Those who invoke the memories of Vietnam in speaking of the current situation in Iraq fear that we are involved in a quagmire that can only get worse. Some say that our troops should withdraw right away, and others would like to see a timetable for withdrawal.
Even if there are parallels between Vietnam and Iraq, what is the lesson to be learned from the former conflict? Is it that we should pull out before the situation escalates any further? However, maybe we need to take a different view, and look at the consequences of not doing what it takes to finish the job. Victor Davis Hanson examines the real lesson of Vietnam:
The perception of American weakness prompted communist adventurism from Afghanistan to Central America. Few in the Middle East thought there were any consequences to taking American hostages, or killing American soldiers and diplomats. The Ayatollah Ruhollah Khomeini and Saddam Hussein alike little feared "the pitiful, helpless giant" (Richard Nixon's phrase).
There are lessons here. When the United States has stayed on after fighting dictatorial enemies — admittedly for decades in Italy, Germany, Japan, Korea and the Balkans — progress toward democracy and prosperity ensued. Disengagement from unresolved messy problems — whether from Europe after World War I, Vietnam in 1973, Beirut after the Marine barracks bombings, Afghanistan after the Soviet defeat, or Iraq in 1991 — only left murderous chaos or the "peace" of dictators.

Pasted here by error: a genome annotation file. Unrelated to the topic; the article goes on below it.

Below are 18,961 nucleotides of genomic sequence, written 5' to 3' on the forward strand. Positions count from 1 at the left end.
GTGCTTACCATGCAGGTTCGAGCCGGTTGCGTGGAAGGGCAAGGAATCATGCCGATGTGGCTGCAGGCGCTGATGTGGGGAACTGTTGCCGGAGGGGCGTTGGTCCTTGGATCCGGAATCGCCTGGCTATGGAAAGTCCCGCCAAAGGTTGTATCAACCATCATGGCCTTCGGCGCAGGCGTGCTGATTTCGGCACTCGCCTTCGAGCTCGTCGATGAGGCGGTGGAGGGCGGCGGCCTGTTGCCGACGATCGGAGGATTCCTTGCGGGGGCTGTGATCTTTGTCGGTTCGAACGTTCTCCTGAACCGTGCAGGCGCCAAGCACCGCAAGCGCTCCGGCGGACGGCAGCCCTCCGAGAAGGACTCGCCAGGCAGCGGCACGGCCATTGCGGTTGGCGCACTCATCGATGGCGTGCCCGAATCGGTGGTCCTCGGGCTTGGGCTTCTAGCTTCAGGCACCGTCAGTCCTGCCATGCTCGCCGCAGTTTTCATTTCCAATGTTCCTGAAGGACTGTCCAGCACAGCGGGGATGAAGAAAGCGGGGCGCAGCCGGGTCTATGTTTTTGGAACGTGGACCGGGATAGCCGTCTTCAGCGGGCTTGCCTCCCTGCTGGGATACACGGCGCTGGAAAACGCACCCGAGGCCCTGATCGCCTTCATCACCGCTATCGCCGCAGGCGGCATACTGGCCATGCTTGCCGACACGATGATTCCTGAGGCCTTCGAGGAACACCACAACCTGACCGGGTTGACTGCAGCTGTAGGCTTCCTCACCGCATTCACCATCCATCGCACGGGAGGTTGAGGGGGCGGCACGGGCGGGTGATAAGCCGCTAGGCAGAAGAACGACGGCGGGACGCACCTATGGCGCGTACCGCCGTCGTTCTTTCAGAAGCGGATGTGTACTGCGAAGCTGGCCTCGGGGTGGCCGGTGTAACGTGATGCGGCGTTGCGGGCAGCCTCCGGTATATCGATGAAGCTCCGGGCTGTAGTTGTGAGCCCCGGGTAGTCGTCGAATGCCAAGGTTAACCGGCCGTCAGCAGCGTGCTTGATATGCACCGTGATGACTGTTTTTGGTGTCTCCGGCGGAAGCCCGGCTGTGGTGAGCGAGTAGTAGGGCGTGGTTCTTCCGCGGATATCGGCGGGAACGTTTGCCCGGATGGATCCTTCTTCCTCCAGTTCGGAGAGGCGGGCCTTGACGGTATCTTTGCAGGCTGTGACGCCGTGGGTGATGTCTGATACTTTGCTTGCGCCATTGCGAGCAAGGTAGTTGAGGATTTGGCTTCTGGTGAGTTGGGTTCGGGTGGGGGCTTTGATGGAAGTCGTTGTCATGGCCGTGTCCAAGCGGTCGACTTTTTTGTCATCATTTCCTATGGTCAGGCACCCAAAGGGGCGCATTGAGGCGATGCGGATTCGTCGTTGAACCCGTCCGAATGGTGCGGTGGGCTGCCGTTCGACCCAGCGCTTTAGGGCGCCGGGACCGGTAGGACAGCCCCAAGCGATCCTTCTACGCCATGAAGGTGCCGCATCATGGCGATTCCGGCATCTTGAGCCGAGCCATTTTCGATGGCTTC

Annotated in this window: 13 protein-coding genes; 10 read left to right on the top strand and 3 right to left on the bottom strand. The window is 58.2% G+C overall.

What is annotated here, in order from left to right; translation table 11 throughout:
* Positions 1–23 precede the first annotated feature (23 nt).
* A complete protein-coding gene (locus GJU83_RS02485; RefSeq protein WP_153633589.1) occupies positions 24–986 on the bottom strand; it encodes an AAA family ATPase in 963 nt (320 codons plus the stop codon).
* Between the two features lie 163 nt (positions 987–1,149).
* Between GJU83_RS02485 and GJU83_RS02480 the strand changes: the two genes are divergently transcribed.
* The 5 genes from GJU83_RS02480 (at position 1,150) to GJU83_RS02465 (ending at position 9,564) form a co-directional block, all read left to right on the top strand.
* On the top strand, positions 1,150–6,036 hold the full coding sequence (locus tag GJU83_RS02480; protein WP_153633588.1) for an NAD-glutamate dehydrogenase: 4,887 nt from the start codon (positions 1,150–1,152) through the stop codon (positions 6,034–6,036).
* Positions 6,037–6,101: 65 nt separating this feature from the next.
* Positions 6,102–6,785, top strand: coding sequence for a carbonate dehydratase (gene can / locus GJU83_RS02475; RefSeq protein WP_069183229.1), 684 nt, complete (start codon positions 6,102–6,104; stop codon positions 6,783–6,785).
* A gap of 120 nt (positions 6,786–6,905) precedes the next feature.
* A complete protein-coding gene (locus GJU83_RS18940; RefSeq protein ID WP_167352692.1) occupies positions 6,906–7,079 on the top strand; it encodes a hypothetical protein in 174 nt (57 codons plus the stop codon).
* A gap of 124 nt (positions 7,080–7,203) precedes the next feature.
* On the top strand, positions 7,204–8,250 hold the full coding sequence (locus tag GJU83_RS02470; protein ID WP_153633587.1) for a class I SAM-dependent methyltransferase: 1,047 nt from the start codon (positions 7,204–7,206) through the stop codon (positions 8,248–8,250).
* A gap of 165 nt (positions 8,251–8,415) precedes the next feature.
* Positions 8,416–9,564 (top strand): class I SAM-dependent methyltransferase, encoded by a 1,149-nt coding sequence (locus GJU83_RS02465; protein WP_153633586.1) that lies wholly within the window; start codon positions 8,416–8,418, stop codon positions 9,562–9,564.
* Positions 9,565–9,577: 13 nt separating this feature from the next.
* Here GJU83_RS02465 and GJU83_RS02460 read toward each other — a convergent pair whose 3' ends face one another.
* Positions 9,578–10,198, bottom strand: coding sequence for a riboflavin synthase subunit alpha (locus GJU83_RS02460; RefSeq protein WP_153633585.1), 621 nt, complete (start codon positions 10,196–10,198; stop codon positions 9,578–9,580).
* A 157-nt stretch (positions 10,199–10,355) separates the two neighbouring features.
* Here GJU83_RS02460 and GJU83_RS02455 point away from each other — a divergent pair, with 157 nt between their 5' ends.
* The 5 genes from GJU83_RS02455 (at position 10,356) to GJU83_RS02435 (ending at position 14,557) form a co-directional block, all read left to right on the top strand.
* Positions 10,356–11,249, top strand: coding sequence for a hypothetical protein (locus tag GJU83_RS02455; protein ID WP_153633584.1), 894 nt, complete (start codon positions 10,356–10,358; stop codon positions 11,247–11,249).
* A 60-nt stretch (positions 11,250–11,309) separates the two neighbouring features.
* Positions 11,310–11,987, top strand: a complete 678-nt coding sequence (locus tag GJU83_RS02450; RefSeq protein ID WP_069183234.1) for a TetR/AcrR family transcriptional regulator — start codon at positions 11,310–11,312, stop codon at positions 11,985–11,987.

This present war is not just about the Sunni Triangle, but whether reformers of the Arab world will step forward to emulate a fragile democratic Iraq that survives the jihadist counterassault. For the last three decades, Middle East autocratic regimes either attacked their neighbors or reached understandings with Islamic terrorists to shift blame for their own failures onto an apparently unconcerned United States.
That deeper pathology was at the root of the September 11, 2001, attacks on America. If not stopped now, it will result in many more attacks to come here at home.